The treatment plan for your aortic stenosis depends on how severe your condition is.
If your case is mild or moderate, your doctor may decide to keep an eye on how you’re doing for a while. You’ll get regular checkups and echocardiograms. You may hear this called “watchful waiting,” and even if your stenosis is severe, your doctor may recommend it if you have no symptoms.
Your doctor will probably encourage you to make changes to improve your overall heart health. Those shifts might include:
- Tweaking your diet to make it healthier
- Working on weight loss, if needed
- Quitting smoking
- Managing your stress
- Exercising, depending on your symptoms
No pill can cure or even improve your aortic stenosis. But there are some medications that may help you control your symptoms and lower the chance of having certain complications.
Among the medicines your doctor might prescribe are:
- ACE inhibitors, which can open blood vessels more fully
- Medicines that tame heart rhythm problems
- Beta-blockers, which slow your heart rate
- Diuretics (“water pills”), which lessen the amount of fluid in your body and ease stress on your heart
You and your doctor will probably also talk about whether you should take aspirin every day and whether you need to take statins, which are meds that lower your LDL (“bad”) cholesterol. They have some benefits for your overall heart health but -- like all medications -- come with risks as well.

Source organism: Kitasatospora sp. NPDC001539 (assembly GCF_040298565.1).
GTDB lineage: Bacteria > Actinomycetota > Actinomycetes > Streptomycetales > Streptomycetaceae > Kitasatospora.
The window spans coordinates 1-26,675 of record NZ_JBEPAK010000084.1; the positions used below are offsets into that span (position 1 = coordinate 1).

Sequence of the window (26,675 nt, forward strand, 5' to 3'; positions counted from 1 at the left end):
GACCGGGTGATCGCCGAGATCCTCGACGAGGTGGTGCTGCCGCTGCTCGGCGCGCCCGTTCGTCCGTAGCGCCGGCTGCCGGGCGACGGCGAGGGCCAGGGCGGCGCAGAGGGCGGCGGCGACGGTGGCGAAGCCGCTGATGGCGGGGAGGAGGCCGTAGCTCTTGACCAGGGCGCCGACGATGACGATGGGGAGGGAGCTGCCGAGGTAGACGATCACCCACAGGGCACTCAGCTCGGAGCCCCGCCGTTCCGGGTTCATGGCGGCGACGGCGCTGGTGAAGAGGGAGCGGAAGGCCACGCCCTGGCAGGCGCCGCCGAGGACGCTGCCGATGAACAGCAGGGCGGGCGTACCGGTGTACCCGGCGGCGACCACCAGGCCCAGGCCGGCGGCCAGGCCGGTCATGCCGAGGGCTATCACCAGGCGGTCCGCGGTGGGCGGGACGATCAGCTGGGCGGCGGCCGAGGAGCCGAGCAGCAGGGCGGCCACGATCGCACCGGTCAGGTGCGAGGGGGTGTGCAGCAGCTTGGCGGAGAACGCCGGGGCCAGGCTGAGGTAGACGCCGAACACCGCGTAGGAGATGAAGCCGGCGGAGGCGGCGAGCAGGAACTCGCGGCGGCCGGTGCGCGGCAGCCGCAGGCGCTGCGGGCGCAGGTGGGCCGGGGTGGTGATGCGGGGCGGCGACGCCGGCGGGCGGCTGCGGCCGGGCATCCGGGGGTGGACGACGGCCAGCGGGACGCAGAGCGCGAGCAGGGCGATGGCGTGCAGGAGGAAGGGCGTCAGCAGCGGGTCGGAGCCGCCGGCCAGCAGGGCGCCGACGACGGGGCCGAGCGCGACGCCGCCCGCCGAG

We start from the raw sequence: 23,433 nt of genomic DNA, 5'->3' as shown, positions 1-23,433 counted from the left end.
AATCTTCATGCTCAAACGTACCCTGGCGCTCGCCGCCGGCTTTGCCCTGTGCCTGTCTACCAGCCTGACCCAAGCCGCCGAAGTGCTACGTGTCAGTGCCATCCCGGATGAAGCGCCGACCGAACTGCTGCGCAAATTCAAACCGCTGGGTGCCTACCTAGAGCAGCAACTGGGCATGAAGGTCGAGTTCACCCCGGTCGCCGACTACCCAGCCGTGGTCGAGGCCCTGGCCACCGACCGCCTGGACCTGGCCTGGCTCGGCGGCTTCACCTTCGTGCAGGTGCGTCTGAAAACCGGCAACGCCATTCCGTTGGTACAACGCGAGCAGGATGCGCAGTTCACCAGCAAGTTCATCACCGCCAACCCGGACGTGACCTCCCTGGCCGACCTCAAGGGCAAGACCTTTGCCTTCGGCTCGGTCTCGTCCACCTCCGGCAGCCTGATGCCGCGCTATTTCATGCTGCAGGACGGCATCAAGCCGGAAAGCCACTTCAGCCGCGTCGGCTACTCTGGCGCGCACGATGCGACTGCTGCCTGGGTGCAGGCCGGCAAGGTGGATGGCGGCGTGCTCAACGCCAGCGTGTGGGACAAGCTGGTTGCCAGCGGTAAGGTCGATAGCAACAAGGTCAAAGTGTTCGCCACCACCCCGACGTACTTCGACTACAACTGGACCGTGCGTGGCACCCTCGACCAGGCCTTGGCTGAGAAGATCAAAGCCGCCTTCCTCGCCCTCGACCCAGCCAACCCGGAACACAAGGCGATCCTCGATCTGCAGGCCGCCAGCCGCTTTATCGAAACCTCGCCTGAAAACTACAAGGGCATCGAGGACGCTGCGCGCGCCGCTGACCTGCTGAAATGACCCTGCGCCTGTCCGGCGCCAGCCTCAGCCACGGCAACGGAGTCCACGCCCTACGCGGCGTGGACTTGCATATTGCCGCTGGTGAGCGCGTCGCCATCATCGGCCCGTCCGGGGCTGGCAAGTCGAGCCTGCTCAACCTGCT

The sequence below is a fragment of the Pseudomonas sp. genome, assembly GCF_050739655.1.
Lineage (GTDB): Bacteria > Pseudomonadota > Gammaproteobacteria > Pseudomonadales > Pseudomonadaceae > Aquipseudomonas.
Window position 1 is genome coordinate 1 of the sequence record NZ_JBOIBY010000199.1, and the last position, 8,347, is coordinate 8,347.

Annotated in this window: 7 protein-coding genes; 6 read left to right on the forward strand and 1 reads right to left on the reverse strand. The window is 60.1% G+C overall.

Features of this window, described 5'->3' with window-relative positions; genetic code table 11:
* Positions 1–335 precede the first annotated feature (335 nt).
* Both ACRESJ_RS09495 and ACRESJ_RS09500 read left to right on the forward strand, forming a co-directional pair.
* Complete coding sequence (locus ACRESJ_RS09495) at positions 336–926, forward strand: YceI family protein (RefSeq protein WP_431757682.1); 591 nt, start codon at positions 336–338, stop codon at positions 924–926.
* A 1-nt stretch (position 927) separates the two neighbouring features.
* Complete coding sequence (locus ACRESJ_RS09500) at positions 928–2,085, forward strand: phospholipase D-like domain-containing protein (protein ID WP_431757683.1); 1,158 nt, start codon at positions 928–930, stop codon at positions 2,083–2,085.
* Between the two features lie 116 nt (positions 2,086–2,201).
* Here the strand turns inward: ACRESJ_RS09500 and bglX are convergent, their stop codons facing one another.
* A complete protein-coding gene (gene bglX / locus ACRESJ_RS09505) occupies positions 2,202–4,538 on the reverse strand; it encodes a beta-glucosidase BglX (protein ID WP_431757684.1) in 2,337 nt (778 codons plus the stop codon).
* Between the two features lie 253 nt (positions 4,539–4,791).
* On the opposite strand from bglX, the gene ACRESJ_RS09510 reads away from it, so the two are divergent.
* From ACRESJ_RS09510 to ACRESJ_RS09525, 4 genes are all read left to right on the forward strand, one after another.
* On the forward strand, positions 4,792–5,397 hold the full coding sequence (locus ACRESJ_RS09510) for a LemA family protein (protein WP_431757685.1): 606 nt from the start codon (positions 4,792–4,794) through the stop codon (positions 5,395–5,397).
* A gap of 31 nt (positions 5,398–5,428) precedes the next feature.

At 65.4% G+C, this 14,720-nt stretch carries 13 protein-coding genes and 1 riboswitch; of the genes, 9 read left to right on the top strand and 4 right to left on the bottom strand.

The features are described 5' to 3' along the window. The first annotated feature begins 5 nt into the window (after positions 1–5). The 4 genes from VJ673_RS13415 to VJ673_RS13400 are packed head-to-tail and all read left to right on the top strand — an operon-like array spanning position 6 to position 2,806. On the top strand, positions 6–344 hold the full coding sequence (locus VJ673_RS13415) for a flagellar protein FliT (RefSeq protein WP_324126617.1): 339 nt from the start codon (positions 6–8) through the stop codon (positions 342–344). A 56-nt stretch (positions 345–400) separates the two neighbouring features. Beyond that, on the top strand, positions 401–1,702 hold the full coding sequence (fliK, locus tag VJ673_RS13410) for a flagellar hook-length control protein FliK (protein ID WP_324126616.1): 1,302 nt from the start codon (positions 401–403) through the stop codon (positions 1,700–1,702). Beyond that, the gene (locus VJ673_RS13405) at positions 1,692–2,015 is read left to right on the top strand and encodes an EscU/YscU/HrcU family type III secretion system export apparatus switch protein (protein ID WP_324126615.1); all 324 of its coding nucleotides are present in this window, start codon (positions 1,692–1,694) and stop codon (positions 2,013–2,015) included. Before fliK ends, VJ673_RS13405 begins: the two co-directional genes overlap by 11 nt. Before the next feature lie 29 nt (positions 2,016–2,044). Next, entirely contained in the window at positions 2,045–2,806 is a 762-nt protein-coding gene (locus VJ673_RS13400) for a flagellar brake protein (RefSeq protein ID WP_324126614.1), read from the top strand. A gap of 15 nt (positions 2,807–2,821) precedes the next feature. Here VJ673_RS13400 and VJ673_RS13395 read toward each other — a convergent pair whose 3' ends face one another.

If your aortic stenosis needs more aggressive treatment, you may have choices. Some procedures repair your faulty valve. Others replace it.
Balloon valvuloplasty aims to repair your heart’s faulty valve. The doctor guides a flexible, thin tube tipped with a deflated balloon through a cut in your groin into an artery and up to your heart. Once it’s there, the balloon inflates so that it can stretch the narrowed valve. Then the balloon deflates and comes out, along with the catheter.
The effect doesn’t last forever, so doctors don’t use this procedure very often. It may be best for children, for people who aren’t well enough to have major surgery, or for those who are waiting for another operation.
Sometimes the best option is to remove the faulty valve and replace it. Your replacement valve might be mechanical, or it might be tissue from cows, pigs, or people.
Both choices have advantages and disadvantages. Man-made valves last longer, but you’ll need to take blood-thinning medicines for the rest of your life. Biological valves must be replaced after 10 or 15 years. Your doctor can help you weigh your options.
A newer approach allows you to get a fresh valve without open-heart surgery. It’s called transcatheter aortic valve replacement, or TAVR. It’s a little like balloon valvuloplasty, because it uses a catheter threaded into an artery to your heart. The catheter can go through your groin (your doctor will call this transfemoral) or your chest (transapical).
The catheter carries a deflated balloon and your replacement valve, folded, on the tip. The doctor guides the new valve into place and then inflates the balloon. This opens your replacement valve and makes it fit snugly inside your old, damaged valve. The balloon deflates, then the doctor removes it and the catheter.
Another version of this procedure uses a valve that can expand on its own, making the balloon unnecessary. Doctors also can use TAVR sometimes if you’ve already had valve replacement but the valve has worn out. That’s called a valve-in-valve procedure.
Your doctor might recommend TAVR if your stenosis is severe and open-heart surgery is especially risky for you. It does come with a greater chance of certain complications like stroke. It’s relatively new and still evolving.